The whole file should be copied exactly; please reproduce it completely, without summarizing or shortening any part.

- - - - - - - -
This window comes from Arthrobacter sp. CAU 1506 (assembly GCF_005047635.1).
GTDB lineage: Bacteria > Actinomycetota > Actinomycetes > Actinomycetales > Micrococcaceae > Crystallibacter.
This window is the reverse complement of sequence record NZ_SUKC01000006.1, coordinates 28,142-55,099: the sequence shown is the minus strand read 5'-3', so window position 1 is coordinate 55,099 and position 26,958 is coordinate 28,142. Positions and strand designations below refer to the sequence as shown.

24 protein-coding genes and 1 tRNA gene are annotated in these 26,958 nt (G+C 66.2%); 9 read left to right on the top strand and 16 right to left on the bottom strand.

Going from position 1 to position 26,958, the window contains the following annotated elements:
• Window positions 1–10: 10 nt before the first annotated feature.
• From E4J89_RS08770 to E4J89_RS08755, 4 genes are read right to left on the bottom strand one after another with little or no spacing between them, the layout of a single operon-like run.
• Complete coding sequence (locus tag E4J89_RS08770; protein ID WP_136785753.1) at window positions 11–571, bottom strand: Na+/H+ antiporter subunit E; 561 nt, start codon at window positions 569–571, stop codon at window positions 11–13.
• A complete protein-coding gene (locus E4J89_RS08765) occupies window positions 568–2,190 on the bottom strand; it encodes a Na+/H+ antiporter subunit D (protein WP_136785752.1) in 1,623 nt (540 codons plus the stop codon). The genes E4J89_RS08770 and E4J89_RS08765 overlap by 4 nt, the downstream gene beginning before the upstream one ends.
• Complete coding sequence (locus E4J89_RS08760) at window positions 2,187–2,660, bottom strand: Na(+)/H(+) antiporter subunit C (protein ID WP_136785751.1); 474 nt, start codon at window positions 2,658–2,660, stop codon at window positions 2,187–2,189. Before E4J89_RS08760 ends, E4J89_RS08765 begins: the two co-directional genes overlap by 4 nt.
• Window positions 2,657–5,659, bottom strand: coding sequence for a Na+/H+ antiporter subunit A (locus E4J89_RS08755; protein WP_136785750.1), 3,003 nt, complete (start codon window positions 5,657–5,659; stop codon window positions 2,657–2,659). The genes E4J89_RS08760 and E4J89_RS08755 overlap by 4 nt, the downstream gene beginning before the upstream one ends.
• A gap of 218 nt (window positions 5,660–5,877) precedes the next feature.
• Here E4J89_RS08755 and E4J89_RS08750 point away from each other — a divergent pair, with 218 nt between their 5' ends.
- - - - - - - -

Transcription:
This window comes from Arthrobacter sp. CAU 1506 (assembly GCF_005047635.1).
GTDB lineage: Bacteria > Actinomycetota > Actinomycetes > Actinomycetales > Micrococcaceae > Crystallibacter.
This window is the reverse complement of sequence record NZ_SUKC01000006.1, coordinates 28,142-55,099: the sequence shown is the minus strand read 5'-3', so window position 1 is coordinate 55,099 and position 26,958 is coordinate 28,142. Positions and strand designations below refer to the sequence as shown.

24 protein-coding genes and 1 tRNA gene are annotated in these 26,958 nt (G+C 66.2%); 9 read left to right on the top strand and 16 right to left on the bottom strand.

Going from position 1 to position 26,958, the window contains the following annotated elements:
• Window positions 1–10: 10 nt before the first annotated feature.
• From E4J89_RS08770 to E4J89_RS08755, 4 genes are read right to left on the bottom strand one after another with little or no spacing between them, the layout of a single operon-like run.
• Complete coding sequence (locus tag E4J89_RS08770; protein ID WP_136785753.1) at window positions 11–571, bottom strand: Na+/H+ antiporter subunit E; 561 nt, start codon at window positions 569–571, stop codon at window positions 11–13.
• A complete protein-coding gene (locus E4J89_RS08765) occupies window positions 568–2,190 on the bottom strand; it encodes a Na+/H+ antiporter subunit D (protein WP_136785752.1) in 1,623 nt (540 codons plus the stop codon). The genes E4J89_RS08770 and E4J89_RS08765 overlap by 4 nt, the downstream gene beginning before the upstream one ends.
• Complete coding sequence (locus E4J89_RS08760) at window positions 2,187–2,660, bottom strand: Na(+)/H(+) antiporter subunit C (protein ID WP_136785751.1); 474 nt, start codon at window positions 2,658–2,660, stop codon at window positions 2,187–2,189. Before E4J89_RS08760 ends, E4J89_RS08765 begins: the two co-directional genes overlap by 4 nt.
• Window positions 2,657–5,659, bottom strand: coding sequence for a Na+/H+ antiporter subunit A (locus E4J89_RS08755; protein WP_136785750.1), 3,003 nt, complete (start codon window positions 5,657–5,659; stop codon window positions 2,657–2,659). The genes E4J89_RS08760 and E4J89_RS08755 overlap by 4 nt, the downstream gene beginning before the upstream one ends.
• A gap of 218 nt (window positions 5,660–5,877) precedes the next feature.
• Here E4J89_RS08755 and E4J89_RS08750 point away from each other — a divergent pair, with 218 nt between their 5' ends.